A few nights ago I couldn’t sleep, and as I lay in the darkness, listening to the amplified sounds of the night – a creaking water pipe, footsteps from the apartment above – I began to think about the things I miss from England. In my mind, I came up with a short list (which mostly included different foods and home comforts) before I realised that this is the trip I have been dreaming about for years, and I should be enjoying everything on offer here rather than thinking of what they don’t have from back home. So, I decided to make a list of some things that I like about living in Bogotá:
1 Here it is socially acceptable to eat tomato ketchup with everything. If you know me, you will know that there are certain things I can’t eat unless I have ketchup to accompany it (such as fries, pizza, toasted sandwiches, pies; the list goes on) however, in England I can’t help but feel slightly ashamed of this affection at times. Eating at restaurants (especially Italian ones) in the UK, and the rest of Europe too I suppose, I always feel an acute sense of guilt when requesting this most vital of condiments to accompany my calzone or whatever else I am eating. The waiter will always look at me with disdain before reluctantly bringing me the sauce, with an expression on his face which silently tells me that he thinks I’m an uncultured buffoon. Some restaurants refuse to serve it at all. Disgracefully, I have even taken to bringing my own ketchup to Zizzi’s – this being the prime non-ketchup-giving-restaurant culprit. Here in Colombia however, this is not the case. For example, one of the countries national dishes, arroz con pollo, is not complete without a generous splodge of ketchup over the top of it. And this is a traditional Latin American dish! Me and Colombia are going to get along well…
2 The moon is bigger and brighter. It might sound stupid, but it’s true, and I have come to the conclusion that it is because of the altitude. Being 2,625 meters above sea level, compared to London’s 24 meters, we are (if only minutely on the grand scale of things) closer to the moon here in Bogotá. The moon is something that I love. I can find myself staring zombie-like out of the window at it for hours – and even more so here in Colombia, where, being in the southern hemisphere, it looks completely different to how it does in England. The face of the moon here looks a lot more relaxed that the ‘English moon’s’ expression of permanent surprise. (if you are in the UK and haven’t noticed this before, look at the next full moon and you will see a shocked face staring back at you)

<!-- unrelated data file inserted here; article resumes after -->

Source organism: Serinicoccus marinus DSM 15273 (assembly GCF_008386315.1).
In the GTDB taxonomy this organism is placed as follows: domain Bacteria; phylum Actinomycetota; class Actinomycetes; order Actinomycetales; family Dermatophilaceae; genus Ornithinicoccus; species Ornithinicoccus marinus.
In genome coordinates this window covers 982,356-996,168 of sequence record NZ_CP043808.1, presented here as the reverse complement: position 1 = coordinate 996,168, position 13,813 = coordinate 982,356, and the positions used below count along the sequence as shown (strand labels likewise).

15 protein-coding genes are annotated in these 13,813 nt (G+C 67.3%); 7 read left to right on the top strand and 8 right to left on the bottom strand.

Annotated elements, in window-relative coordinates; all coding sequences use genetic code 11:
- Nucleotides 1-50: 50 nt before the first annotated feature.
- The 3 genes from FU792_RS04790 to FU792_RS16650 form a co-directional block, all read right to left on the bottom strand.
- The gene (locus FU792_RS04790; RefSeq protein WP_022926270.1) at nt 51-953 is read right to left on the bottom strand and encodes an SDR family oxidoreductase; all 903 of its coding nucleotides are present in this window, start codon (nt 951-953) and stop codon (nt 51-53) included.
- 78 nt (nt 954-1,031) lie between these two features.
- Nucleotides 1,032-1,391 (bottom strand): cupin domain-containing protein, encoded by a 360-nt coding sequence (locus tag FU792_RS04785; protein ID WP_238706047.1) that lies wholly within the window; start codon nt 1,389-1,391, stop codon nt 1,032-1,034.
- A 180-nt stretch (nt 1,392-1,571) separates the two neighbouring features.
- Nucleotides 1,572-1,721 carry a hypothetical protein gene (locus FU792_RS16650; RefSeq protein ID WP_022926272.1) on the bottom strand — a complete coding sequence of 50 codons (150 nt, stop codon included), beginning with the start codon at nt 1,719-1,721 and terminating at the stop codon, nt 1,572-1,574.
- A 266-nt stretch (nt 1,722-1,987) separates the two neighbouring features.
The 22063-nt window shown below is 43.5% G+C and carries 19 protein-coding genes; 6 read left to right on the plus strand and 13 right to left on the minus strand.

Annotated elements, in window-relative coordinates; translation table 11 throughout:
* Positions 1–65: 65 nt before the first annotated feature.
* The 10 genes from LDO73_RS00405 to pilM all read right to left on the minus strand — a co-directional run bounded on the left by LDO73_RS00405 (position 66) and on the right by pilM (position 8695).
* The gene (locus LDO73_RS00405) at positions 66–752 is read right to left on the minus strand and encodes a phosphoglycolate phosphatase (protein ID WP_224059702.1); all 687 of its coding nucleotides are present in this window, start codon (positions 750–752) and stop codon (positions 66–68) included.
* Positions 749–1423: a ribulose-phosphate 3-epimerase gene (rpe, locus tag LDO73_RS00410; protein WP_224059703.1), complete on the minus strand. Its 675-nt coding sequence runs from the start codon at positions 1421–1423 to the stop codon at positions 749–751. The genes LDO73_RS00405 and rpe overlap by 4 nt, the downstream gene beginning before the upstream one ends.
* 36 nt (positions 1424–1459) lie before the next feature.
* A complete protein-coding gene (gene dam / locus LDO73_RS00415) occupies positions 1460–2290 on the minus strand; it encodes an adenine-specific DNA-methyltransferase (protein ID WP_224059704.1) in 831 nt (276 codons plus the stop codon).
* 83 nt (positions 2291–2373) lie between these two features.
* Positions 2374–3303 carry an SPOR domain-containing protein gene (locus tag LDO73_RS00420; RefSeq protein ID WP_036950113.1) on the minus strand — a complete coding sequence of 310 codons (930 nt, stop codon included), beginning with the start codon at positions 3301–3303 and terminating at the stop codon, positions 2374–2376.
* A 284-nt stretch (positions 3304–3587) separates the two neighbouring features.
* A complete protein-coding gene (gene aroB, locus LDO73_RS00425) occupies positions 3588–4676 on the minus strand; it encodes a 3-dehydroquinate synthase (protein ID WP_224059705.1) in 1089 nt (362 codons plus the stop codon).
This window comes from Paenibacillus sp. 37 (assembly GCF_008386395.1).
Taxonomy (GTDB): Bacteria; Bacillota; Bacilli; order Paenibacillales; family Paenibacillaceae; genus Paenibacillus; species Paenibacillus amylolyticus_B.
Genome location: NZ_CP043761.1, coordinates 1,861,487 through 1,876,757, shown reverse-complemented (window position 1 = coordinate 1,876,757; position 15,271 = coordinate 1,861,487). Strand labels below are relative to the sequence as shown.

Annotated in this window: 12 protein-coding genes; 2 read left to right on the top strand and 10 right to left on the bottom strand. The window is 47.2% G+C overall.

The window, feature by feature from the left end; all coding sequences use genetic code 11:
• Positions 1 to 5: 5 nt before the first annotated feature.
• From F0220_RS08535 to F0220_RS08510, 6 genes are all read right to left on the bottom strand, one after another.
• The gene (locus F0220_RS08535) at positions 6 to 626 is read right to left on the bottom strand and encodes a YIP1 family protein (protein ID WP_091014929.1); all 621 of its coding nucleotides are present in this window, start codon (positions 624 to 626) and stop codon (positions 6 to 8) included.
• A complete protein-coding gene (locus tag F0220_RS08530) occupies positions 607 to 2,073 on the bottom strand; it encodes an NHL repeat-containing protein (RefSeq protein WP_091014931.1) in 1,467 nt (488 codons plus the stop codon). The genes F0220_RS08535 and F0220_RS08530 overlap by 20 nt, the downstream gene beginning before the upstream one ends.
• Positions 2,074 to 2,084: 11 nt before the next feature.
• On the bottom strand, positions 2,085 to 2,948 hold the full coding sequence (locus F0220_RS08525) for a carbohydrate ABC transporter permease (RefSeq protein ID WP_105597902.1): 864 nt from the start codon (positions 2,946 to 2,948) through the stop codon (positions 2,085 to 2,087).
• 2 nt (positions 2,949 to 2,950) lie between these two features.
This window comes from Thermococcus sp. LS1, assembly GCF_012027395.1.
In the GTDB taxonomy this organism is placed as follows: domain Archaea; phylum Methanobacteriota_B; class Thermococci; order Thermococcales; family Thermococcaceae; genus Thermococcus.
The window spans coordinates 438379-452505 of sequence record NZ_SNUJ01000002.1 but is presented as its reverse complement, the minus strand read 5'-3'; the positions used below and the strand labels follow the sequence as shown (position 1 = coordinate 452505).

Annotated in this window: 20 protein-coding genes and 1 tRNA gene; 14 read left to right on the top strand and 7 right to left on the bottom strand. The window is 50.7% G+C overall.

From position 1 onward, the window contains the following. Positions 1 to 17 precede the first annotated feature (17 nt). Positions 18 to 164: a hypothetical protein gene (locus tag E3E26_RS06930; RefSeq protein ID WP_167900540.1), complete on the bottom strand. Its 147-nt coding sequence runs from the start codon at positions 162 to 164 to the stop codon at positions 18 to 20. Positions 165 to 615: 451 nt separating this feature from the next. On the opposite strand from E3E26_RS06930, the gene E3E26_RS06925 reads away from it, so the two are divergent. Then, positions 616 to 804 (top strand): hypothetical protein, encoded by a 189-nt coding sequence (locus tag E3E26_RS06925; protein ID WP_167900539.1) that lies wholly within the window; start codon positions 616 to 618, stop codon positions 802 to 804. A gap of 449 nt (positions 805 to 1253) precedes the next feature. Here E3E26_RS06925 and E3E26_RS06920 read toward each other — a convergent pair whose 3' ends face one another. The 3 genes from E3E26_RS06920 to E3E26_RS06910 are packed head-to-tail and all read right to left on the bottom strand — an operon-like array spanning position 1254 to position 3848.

3 Transport is cheap. Though at times it seems life threatening (sitting in the back of a taxi which weaves a path around other swerving vehicles; or darts through a quickly closing gap between two rapidly accelerating cars; or veers abruptly aside into someone else’s lane to avoid an unforeseen pothole – all of this at high speed and in a car which has no seatbelts) the price makes up for it (as well as the thrill of adventure). Here, I can pay 4000 pesos (£1.30) to take a 20 minute taxi ride, which in England would cost at least £8; or just 1,400 pesos (40p) to take a bus from one side of the city to the other.
4 Rice Pudding. Growing up in the UK, I have always loved rice pudding – a traditional English dessert. However, I can’t deny that the Colombians do it better. Here they use butter, vanilla, cinnamon and condensed milk (which could make me like almost anything) to make a richer, sweeter, creamier and 100 times more amazing version of the dessert. Trust me, you have to try it.
Arroz Con Leche Colombiano
5 People here are more polite (unless they’re driving, and especially if they’re taxi drivers). Whereas in London people don’t look at each other, not to mention say anything, the people here always politely acknowledge one another. If I’m honest, it took me a while to get used to. At first it would catch me off guard when a complete stranger would greet me while passing them on the stairs, and I would respond to their enthusiastic “buenos dias” with a curt nod, or one of those quick smiles (which are not smiles at all) that all English people seem to be expert at, whilst I briskly kept walking and tried not to make eye contact. However I have since become accustomed to it, and I enjoy participating in this aspect of Latin American culture.
Here is a scene I stumbled across when coming out a restaurant, and a good example of friendly people in Colombia: they were all helping to push a broken-down bus down the street!
6 The mountains. I know I have mentioned them at least once in every one of my posts about Colombia, but the mountains that surround Bogotá continue to charm me. Being from England – a mostly horizontal country – I am unaccustomed to mountains, and every time I look out of the window I am enchanted all over again by the rugged, green peaks which tower above the edges of the city, providing a permanent reminder of nature and the insignificance of man. Necessary, at times, as an antidote to the constant, frenzied activity of the big city.
Mountains Surrounding Bogotá
These are just a few of the things I’m enjoying about living in Colombia, aside from the fact that I’m thousands of miles from home and in a warmer climate.
I’m hoping that during the next week I will have a chance to visit Cartagena, a beautiful colonial city on Colombia’s Caribbean coast, but nothing is final yet. I will let you know what happens in my next post! Hasta luego!